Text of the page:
26 Jan 2010

Astronomical Atoms. Neural Atomic Mechanism in Lange's History of Materialism

by Corry Shores
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Astronomical Atoms
Neural Atomic Mechanism
in Lange's History of Materialism

In §88 of Time and Free Will, Bergson refers to Lange's History of Materialism, Vol. 2, Part 2. We will examine a part of that text that corresponds to Bergson's description. Bergson writes:

As, moreover, the principle of the conservation of energy has been assumed to admit of no exception, there is not an atom, either in the nervous system or in the whole of the universe, whose position is not determined by the sum of the mechanical actions which the other atoms exert upon it. And the mathematician who knew the position of the molecules or atoms of a human organism at a given moment, as well as the position and motion of all the atoms in the universe capable of influencing it, could calculate with unfailing certainty the past, present and future actions of the person to whom this organism belongs, just as one predicts an astronomical phenomenon. [ft1: On this point see Lange, History of Materialism, Vol. ii, Part ii.] (Bergson 144b.c/d, emphasis mine)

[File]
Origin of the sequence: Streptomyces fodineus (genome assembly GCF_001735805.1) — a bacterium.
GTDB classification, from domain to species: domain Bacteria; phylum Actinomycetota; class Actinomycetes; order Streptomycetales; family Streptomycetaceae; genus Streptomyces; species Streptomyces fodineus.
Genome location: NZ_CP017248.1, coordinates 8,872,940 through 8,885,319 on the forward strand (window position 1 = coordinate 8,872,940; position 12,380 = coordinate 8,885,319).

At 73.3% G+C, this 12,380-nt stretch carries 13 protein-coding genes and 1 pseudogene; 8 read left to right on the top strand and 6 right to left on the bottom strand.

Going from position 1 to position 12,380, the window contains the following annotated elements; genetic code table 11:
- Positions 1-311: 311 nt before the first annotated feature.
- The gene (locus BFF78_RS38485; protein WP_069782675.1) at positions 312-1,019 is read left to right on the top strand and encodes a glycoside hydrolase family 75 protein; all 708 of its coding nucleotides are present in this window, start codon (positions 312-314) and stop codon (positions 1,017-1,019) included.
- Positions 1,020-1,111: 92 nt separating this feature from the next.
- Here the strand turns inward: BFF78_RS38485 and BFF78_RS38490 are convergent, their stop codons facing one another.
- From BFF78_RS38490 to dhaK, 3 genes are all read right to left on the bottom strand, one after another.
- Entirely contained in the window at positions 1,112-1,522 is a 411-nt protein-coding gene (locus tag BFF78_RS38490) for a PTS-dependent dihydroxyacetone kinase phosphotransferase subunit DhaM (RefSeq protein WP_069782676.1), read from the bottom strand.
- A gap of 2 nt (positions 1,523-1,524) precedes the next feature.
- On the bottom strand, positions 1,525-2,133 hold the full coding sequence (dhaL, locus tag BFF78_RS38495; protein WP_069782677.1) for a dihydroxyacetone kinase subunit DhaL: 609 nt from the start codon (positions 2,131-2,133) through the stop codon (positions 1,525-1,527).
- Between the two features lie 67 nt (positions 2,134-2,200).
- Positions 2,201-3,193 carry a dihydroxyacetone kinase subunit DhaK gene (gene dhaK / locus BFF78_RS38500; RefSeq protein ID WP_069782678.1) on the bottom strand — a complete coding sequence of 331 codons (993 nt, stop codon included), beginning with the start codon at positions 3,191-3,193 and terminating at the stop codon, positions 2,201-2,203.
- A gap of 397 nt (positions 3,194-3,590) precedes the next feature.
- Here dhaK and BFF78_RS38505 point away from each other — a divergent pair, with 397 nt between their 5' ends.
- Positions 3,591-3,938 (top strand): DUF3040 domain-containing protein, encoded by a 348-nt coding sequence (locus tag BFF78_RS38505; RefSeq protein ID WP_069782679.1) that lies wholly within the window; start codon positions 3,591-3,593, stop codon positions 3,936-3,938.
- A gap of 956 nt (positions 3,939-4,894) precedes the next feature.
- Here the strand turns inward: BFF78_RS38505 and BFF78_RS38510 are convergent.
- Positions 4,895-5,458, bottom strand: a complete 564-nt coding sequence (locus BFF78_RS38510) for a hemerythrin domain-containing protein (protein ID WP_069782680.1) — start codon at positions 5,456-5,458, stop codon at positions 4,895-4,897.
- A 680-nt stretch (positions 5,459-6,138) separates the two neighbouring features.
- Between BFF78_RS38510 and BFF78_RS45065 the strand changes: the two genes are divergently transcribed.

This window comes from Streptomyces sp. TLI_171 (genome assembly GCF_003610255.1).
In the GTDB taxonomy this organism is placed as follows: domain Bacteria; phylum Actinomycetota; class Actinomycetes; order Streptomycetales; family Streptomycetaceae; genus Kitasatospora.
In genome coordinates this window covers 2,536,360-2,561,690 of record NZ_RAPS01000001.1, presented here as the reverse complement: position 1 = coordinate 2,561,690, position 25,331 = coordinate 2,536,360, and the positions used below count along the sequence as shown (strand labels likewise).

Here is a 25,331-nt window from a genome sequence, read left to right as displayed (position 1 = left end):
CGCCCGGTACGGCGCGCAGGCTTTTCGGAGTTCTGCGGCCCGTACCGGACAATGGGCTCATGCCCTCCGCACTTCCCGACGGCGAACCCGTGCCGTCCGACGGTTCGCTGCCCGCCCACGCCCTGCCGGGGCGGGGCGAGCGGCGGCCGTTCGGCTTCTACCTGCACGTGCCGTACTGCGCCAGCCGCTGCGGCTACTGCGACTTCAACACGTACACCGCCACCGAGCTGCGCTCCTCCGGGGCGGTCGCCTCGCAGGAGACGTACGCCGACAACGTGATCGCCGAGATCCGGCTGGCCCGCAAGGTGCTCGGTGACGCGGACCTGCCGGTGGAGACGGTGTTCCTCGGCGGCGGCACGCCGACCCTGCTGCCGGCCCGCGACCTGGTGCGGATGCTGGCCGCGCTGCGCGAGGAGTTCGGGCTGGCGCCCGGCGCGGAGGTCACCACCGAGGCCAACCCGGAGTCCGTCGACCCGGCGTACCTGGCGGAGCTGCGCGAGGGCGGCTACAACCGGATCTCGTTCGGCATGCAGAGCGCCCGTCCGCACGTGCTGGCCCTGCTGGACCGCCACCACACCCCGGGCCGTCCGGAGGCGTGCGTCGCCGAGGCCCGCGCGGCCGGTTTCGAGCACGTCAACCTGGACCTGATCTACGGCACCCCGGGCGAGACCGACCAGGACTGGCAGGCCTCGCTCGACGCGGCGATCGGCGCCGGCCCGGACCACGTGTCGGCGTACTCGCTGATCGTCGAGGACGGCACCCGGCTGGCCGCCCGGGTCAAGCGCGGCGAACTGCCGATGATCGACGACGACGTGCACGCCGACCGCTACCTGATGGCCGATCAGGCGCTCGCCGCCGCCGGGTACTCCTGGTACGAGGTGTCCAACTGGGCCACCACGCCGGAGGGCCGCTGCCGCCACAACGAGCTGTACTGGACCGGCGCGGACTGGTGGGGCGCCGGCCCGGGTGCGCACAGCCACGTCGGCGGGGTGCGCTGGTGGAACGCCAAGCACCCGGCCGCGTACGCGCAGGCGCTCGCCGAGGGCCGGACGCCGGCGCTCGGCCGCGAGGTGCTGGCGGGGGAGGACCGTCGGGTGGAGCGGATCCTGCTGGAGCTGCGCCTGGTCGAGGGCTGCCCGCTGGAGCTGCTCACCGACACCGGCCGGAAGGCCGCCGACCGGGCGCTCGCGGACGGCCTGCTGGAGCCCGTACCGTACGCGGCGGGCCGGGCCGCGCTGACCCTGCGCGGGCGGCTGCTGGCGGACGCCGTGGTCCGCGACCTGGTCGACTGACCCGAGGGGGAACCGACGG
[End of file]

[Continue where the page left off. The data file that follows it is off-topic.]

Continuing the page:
Comme d'ailleurs le principe de la conservation de l'énergie a été supposé inflexible, il n'y a point d'atome, ni dans le système nerveux ni dans l'immensité de l'univers, dont la position ne soit déterminée par la somme des actions mécaniques que les autres atomes exercent sur lui. Et le mathématicien qui connaîtrait la position des molécules ou atomes d'un organisme humain à un moment donné, ainsi que la position et le mouvement de tous les atomes de l'univers capables de l'influencer, calculerait avec une précision infaillible les actions passées, présentes et futures de la personne à qui cet organisme appartient, comme on prédit un phénomène astronomique. [ftI: Voir à ce propos Lange, Histoire du matérialisme, trad. française, tome II, 2e partie.] (110c.d/d, emphasis mine)

Lange will discuss Du Bois-Reymond's 'On the limits of the Knowledge of Nature,' which he 'delivered at the meeting of the German Scientific and Medical Association at Leipzig in 1872' (Lange, Book 2, Section 2, Chapter 1, 308a).

In this text, it seems Du Bois-Reymond will demonstrate that we cannot apply a mechanistic approach to completely predict the future. He begins by assuming for argument's sake the hypothesis that 'All knowledge of nature has its ultimate aim in the mechanism of atoms' (Lange 308ab). In accordance with this assumption, Du Bois-Reymond proposes the seemingly impossible goal of obtaining complete knowledge of the atomic mechanisms (308b).